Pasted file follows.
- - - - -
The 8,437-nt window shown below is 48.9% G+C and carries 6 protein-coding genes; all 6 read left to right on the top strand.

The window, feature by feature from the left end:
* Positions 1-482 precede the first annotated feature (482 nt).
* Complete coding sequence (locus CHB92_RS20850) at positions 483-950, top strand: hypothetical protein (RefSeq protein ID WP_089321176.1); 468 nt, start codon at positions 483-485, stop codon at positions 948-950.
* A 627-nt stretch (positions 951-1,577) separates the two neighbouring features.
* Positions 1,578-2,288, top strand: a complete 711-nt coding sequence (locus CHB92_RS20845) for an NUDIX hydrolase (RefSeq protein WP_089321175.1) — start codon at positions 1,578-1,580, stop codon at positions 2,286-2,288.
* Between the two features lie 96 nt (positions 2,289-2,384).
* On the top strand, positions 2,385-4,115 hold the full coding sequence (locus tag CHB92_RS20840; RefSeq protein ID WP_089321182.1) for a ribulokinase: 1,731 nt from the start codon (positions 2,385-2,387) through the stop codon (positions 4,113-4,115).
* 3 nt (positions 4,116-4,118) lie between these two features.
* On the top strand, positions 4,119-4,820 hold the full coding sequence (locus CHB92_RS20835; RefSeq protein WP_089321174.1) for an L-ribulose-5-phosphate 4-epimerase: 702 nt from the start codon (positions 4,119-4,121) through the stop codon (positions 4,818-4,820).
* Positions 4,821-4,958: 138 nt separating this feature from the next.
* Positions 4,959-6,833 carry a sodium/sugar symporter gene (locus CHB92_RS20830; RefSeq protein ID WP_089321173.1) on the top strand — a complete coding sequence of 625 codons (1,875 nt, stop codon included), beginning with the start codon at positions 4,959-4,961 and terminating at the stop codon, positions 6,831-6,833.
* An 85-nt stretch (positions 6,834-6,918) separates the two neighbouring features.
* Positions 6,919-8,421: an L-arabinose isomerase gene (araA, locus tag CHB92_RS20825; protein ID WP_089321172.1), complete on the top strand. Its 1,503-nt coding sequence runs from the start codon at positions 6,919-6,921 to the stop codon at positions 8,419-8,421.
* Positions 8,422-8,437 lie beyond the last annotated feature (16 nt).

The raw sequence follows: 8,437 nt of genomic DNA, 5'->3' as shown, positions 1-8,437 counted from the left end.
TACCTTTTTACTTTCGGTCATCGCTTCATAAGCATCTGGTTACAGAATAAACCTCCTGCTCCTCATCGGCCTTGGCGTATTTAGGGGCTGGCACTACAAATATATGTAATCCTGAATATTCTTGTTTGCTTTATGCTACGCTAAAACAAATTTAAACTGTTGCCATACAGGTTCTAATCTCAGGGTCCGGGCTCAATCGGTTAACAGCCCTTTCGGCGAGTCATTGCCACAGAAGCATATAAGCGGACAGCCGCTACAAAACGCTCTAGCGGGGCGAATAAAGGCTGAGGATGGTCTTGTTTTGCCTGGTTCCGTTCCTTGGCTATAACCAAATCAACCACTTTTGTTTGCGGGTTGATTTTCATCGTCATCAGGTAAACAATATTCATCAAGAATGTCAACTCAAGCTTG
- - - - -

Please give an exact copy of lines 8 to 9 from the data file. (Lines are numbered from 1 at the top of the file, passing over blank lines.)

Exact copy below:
* On the top strand, positions 2,385-4,115 hold the full coding sequence (locus tag CHB92_RS20840; RefSeq protein ID WP_089321182.1) for a ribulokinase: 1,731 nt from the start codon (positions 2,385-2,387) through the stop codon (positions 4,113-4,115).
* 3 nt (positions 4,116-4,118) lie between these two features.